The win gave the Caps a 12-1-4 record since December 4th and allowed them to once more leap-frog the New York Rangers into third place in the Metropolitan Division (pending the Rangers’ late game against the San Jose Sharks). The win also allowed the Caps to inch within two points of the Red Wings for fifth place in the Eastern Conference.
The Caps got on the board early, taking advantage of Detroit’s Tomas Tatar sending the puck off the rink in the first minute of play. On the ensuing power play, the Red Wings committed a rare error in their own end that the Caps converted. When Mike Green backhanded the puck in deep from the Red Wings’ blue line, both defenders back for Detroit – Riley Sheahan and Danny DeKeyser – went to opposite corners as goalie Jimmy Howard circled his net to leave the puck for one of them. Troy Brouwer jumped up to grab the puck, circled in front, and tucked the puck inside the post before Howard could scramble back.
On the play, Howard tried to extend backward with his left leg to cover the post and crumpled to the ice in serious distress. Unable to get back to his feet, he was taken from the ice on a stretcher, the late report being that he suffered a groin injury and would be evaluated for the seriousness of the injury.
Petr Mrazek took over in goal for the Wings following the Brouwer goal 1:53 into the game and played admirably. He did, however, allow another early period goal in the second when John Carlson stepped into a pass left for him as the third man into the Red Wing zone by Andre Burakovsky and blasted a shot past a sliding Mrazek’s glove to make it 2-0, Caps, just 1:35 into the second period.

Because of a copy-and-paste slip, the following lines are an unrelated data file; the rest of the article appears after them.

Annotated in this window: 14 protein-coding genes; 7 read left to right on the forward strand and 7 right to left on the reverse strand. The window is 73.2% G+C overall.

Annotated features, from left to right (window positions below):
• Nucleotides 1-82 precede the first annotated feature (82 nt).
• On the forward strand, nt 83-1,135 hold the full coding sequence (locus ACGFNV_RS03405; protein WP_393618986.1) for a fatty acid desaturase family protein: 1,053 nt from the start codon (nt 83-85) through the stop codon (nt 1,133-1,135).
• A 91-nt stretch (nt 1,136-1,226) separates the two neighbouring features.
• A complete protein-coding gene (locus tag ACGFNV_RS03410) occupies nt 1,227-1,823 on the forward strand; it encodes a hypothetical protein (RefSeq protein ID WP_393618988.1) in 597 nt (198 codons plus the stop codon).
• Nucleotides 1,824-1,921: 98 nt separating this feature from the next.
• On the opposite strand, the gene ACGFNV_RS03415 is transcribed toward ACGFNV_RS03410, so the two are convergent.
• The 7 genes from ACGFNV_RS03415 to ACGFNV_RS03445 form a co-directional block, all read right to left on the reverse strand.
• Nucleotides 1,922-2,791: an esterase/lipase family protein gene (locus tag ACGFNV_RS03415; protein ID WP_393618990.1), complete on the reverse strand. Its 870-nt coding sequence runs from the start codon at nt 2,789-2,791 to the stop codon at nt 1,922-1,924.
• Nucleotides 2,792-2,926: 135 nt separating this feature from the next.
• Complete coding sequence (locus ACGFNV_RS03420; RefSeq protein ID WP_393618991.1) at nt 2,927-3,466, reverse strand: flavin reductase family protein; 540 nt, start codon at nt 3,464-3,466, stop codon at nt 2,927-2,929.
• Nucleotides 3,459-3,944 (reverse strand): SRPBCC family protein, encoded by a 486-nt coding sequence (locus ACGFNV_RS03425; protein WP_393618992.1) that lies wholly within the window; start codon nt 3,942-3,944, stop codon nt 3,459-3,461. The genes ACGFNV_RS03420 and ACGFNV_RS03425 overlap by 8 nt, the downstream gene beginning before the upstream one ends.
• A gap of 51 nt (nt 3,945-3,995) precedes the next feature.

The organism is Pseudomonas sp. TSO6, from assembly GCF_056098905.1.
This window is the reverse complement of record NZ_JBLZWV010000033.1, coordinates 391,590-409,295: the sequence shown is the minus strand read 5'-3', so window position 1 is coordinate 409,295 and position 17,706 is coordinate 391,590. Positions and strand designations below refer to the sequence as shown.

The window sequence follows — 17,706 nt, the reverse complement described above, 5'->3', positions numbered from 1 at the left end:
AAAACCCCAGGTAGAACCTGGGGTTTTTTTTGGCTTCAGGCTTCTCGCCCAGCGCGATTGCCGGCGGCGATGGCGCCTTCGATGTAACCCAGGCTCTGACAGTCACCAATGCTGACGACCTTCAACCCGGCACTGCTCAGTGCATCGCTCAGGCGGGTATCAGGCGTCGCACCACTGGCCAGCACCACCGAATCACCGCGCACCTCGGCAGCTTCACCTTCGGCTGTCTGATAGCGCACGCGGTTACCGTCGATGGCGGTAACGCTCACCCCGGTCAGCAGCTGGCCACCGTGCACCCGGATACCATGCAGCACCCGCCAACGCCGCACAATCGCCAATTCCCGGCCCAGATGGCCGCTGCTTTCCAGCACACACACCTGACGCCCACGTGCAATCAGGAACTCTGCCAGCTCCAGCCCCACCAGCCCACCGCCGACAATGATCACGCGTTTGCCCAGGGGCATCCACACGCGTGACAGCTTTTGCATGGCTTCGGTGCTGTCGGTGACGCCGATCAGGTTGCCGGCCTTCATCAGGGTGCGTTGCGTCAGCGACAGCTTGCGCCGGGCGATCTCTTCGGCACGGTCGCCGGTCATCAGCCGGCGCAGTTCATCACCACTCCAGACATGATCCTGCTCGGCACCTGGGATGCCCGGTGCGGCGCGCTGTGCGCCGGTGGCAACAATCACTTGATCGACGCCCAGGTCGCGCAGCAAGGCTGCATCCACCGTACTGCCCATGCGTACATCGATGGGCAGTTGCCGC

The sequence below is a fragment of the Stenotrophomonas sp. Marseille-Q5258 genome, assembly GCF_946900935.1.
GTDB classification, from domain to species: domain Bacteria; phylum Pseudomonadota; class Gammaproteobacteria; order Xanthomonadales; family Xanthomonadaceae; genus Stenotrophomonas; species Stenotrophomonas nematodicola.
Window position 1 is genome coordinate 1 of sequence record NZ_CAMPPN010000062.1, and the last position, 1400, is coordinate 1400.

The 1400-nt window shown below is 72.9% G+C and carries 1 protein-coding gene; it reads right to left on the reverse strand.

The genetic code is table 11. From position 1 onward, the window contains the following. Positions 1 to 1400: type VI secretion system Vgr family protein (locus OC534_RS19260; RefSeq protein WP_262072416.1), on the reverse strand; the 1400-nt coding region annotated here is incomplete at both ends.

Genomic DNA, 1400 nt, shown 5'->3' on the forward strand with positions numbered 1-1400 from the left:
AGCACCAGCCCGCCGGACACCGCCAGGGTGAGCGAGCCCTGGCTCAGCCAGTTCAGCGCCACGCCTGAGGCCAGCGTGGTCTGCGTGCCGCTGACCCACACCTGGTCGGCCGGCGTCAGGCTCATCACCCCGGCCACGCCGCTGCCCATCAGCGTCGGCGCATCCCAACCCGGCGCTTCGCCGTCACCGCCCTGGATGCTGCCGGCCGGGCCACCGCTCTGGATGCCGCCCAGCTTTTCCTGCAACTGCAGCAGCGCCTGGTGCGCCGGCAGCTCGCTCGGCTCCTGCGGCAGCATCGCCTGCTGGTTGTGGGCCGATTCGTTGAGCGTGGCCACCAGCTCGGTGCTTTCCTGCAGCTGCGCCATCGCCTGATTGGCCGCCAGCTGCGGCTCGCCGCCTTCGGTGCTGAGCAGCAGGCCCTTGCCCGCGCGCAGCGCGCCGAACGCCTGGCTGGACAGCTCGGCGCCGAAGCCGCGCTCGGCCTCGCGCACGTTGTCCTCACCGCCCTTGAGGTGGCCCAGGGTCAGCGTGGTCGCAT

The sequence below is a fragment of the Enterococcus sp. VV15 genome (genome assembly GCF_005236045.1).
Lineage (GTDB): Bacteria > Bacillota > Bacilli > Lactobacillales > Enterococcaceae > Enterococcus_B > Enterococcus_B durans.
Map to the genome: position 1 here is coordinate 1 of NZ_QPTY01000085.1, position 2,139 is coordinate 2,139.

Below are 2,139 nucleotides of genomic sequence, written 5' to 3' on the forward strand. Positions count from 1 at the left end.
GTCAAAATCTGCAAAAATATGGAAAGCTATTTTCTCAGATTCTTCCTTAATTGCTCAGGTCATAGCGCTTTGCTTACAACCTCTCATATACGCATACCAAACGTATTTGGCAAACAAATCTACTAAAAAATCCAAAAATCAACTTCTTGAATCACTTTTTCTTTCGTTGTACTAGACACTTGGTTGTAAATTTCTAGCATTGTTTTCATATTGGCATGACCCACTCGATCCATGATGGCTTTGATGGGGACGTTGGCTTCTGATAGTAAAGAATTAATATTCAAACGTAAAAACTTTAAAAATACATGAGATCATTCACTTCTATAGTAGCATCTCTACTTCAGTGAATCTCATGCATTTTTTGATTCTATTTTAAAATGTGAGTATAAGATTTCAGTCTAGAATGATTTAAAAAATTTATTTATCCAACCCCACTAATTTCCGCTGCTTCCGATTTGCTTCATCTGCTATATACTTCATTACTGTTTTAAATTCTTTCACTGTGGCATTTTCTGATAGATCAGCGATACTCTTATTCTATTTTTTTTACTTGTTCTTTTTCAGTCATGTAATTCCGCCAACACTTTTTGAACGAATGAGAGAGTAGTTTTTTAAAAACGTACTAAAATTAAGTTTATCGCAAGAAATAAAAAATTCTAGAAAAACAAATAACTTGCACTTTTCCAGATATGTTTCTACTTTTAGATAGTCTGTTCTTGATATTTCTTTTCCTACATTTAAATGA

Joel Ward made it 3-0 mid-way through the period. Eric Fehr skated into the Detroit zone and laid the puck out for Ward on the left side. The puck would not settle for Ward, and his first whack at it was a whiff. He got another whack at it, though, and this time the puck found its way past Mrazek’s blocker to give the Caps a 3-0 lead at the 11:39 mark.
Detroit tried to make a game of it when Jonathan Ericsson scored his first goal of the season with just 11.9 seconds left in the period. That would be as close as Detroit could get, however, as goalie Braden Holtby made the lead stand up by stopping all 15 shots he faced in the third period for the 3-1 win.
-- Odd game, to say the least. Looking at it from a possession standpoint, Detroit won the Corsi battle at even strength. Trailing by a goal they led in Corsi, 19-6. Trailing by two goals they led, 23-14. Trailing by three goals they led, 10-3 (all numbers from war-on-ice.com).
-- Alex Ovechkin had six shot attempts. Detroit’s Tomas Tatar had six of his attempts blocked. It was evidence of a night when the Caps went all “Hollywood Squares” on the Red Wings (“I’ll take Brooks Orpik to block, Peter”). The Caps had 24 blocked shots, 17 of them credited to the defense. Orpik had six blocks, and John Carlson had five to lead the club.